“So many things are new to Americans,” and to Europeans, too, she acknowledged as she showed me a “sleeping area” where people were sprawled on the hard marble floor. “Small babies, they’ll bring them here and sleep for two hours.”

Another view of the rooftop outdoor pool. ENLARGE
Another view of the rooftop outdoor pool. ROB BENNETT FOR THE WALL STREET JOURNAL
The crowd seemed as diverse as the city itself. Certainly Koreans were represented, but there were people of every age and stripe, many of whom were attracted by the two outdoor heated pools—where, by the way, you’re required to wear a bathing suit. You can bring your own or rent one. Each pool also had individual stations where one (or two) can indulge themselves with massaging water jets, though several of the couples I spotted weren’t leaving it to the body jets alone.

While I didn’t take advantage of the pools, I booked a basic hour-long Swedish massage. The spa treatments don’t come cheap. Mine cost $90. But they go up to $500 a person at the “Avenue S” VIP private spa, the term VIP apparently not thrown around lightly. “John Travolta was here,” Ms. Lickova told me twice.

Lunch was a not-bad bulgogi, a marinated steak-and-onion dish, but the pickled side dishes (half the reason one goes to Korean restaurants in the first place) were disappointing, the red-hot kimchi insipid.

My massage was much better. However, as soon as “Lucy,” my Korean masseuse, touched my back she told me I had a lot of tension—she made it sound unprecedented—and scoffed at the notion that the soothing Swedish massage I signed up for would suffice. When I balked at the more-expensive Deep Tissue massage, she gave it to me anyway. At least it felt that way. Because she worked so hard and dug so deep, I feared that when it was over I’d be taking Spa Castle’s complimentary shuttle bus not to Main Street in Flushing to catch the No. 7 train back to Manhattan, but to the hospital.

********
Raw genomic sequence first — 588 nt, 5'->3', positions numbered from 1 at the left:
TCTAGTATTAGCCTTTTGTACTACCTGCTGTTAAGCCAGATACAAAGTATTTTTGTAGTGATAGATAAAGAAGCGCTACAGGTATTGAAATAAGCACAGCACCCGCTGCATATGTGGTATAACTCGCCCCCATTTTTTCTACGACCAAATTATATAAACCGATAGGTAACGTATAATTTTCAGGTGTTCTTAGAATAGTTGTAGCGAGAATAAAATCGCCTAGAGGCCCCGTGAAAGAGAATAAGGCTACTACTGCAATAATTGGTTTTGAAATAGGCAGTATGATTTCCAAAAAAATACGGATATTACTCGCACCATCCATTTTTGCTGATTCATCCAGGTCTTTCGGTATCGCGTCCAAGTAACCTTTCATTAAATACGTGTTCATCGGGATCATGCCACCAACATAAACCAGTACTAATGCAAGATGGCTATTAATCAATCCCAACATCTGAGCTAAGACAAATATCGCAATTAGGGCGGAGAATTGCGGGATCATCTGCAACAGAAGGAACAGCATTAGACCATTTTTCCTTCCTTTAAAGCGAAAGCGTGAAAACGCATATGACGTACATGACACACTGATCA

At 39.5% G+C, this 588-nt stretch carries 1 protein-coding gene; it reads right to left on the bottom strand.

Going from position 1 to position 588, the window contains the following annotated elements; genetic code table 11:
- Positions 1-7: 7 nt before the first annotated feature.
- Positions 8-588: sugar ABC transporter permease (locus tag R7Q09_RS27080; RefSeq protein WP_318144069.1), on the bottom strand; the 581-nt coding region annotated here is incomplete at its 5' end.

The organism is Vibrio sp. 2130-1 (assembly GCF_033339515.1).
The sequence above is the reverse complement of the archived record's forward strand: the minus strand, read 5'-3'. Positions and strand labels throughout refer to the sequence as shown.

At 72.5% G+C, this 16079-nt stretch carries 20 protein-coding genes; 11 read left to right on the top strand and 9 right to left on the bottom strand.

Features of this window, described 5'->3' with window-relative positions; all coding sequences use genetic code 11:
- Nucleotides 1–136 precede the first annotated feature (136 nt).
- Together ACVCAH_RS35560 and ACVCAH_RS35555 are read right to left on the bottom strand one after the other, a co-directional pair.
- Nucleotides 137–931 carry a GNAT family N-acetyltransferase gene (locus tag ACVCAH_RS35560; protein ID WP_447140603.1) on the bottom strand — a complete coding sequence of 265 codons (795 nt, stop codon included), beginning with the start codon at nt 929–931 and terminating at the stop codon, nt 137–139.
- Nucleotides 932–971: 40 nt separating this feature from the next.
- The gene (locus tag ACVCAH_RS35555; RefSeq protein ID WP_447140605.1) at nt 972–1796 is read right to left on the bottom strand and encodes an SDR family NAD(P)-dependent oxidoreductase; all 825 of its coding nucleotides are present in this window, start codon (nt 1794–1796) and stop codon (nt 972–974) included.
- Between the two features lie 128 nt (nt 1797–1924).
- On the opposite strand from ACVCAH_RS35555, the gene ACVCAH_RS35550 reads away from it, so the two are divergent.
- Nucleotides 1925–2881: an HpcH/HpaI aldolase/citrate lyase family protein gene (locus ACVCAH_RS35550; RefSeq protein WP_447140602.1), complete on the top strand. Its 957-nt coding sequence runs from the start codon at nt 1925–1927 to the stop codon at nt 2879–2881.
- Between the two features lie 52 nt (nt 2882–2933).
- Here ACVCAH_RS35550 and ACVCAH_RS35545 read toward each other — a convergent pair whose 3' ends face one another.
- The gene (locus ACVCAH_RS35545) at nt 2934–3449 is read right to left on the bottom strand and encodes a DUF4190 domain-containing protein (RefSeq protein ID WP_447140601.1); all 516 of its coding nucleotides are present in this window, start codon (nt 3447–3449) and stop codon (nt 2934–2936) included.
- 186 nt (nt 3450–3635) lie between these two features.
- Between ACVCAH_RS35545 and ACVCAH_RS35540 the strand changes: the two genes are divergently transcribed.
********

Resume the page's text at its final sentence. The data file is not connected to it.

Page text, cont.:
Lucy’s English was only slightly better than my Korean. She’d occasionally giggle and repeat something as she pounded my flesh. I heard it as “sick,” assuming she’d divined signs of weakness or disease in my sinews. But the word was “strong.” I would have been more than willing to repay the compliment, but the tip was already included.

When we were done, she suggested I take advantage of “Sauna Valley,” a complex of seven themed heated huts across the way. I did, opting for the traditional sauna over ones that boasted colored lights, Jade and Gold, all of which were supposed to release beneficial rays and said to be effective against conditions ranging from acne, high blood pressure and diabetes to athlete’s foot (which I was slightly concerned about contracting, since everyone pads around in bare feet).

I made my way back to the locker room and another public shower. And on the way out I noticed a stop sign by the exit to the locker room that asked, “Are you dressed?” I certainly felt more relaxed and perhaps even slightly more comfortable with myself than when I’d arrived three hours earlier, but definitely not that comfortable.